Read on if you’re unsure about what to put on your LinkedIn profile section-by-section or what the ideal profile should seem like.
As an experienced recruiter, allow me to share everything that I learnt so far such as:
- What to put on your LinkedIn profile section-by-section: Detailed explanations of all sections.
- Why your LinkedIn experience area can be the most crucial section, and examples of how to write it to make your LinkedIn stand out.
- Tips for the other crucial sections of LinkedIn that will attract attention and result in job offers.
Article Road Map
- What To Put On Your LinkedIn Profile Section-By-Section When Job Searching
What To Put On Your LinkedIn Profile Section-By-Section When Job Searching
You should fill out the following significant options on your LinkedIn profile:
1. Profile Picture
2. Headline for LinkedIn
3. Descriptions of holding a position
4. Work Experience
6. Colleague’s Recommendation
7. Education and credentials
9. Service as a volunteer
Now that you know which sections to put on your LinkedIn profile, keep reading for an overview of each of these sections.
1. Profile Picture
As a recruiter, I won’t click on a prospect’s LinkedIn page without a profile picture.
Even when a LinkedIn user clicks on your profile, they will need to see your profile picture.
They will love to notice it if you are trying to interact with them, to leave a remark on one of their posts, apply for a job, and do other activities.
So it’s fundamental to put a profile picture on your profile.
Select a professional-looking, approachable profile photo with your face plainly visible while you complete your profile.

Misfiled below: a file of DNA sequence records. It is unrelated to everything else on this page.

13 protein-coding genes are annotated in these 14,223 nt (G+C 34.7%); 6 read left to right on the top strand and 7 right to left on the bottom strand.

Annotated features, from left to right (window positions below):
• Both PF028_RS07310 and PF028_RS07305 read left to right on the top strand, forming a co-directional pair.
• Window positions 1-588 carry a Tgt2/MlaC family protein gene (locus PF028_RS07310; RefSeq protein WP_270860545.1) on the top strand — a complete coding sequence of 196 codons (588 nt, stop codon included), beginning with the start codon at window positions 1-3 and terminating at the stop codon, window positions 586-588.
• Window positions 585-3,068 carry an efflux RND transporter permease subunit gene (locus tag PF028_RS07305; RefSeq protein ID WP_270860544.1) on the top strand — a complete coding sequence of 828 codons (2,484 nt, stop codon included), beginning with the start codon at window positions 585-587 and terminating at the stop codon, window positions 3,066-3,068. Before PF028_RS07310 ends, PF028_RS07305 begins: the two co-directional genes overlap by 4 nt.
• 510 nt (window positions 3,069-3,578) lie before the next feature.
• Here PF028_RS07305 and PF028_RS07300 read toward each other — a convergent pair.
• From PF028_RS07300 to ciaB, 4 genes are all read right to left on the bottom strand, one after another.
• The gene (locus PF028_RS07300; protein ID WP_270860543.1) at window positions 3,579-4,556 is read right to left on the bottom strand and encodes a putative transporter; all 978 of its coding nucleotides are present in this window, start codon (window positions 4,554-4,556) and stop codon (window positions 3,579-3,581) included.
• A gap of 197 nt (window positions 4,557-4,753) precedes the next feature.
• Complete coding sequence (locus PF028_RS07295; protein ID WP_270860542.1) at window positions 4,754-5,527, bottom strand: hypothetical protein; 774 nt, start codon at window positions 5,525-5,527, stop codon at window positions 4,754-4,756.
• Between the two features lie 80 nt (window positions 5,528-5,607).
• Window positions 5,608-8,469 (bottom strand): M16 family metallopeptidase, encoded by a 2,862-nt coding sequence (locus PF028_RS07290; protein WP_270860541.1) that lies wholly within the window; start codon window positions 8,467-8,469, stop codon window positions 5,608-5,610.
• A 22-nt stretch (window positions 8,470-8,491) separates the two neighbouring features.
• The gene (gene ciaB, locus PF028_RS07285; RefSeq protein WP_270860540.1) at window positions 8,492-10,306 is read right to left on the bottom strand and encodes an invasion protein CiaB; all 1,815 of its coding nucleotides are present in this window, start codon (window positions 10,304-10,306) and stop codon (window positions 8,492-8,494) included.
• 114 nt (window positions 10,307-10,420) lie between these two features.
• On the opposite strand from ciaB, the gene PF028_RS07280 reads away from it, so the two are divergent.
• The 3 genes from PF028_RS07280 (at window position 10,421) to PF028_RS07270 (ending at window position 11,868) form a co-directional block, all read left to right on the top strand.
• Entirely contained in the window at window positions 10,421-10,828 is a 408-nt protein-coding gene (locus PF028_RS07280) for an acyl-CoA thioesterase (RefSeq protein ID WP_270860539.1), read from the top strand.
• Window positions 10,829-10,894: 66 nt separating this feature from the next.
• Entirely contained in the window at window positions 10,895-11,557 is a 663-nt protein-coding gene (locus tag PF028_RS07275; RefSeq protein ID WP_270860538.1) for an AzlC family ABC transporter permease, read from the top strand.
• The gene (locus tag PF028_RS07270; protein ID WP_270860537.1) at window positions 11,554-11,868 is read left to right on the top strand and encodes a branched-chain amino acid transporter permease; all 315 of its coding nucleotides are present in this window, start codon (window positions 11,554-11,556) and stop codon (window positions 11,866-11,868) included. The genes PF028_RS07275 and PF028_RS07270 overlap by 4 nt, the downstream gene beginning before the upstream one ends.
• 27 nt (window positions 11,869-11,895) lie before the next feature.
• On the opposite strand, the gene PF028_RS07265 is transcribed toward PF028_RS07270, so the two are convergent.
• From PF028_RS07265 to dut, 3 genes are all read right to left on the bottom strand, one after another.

If you’re searching for a career, it would be a big error to not have a LinkedIn profile picture.
Employers and recruiters might assume your account is a ruse, and even if they don’t, they’ll really be perplexed as to why you don’t have a photo which almost everyone else does.
It merely appears strange and raises pointless worries.
Additionally, using improper photos can hinder your job search.
So now when selecting a headshot for your LinkedIn page, make sure it looks professional. It doesn’t have to be flawless.
But choose a photo in which you appear to be self-assured, cheery, and well-dressed.
Read Also: How To Find Saved Jobs On LinkedIn
2. Headline For LinkedIn
Your headline is accessible before someone even clicks on your profile, much the same as your profile picture is.
Even though it is plus or minus 50 words, your headline is one of the most crucial aspects of your LinkedIn profile as it determines whether a person will click on your profile.
Choose keywords and descriptive words that highlight your unique skill set and how you’re a suitable fit for the subsequent opportunity type as you construct your headline.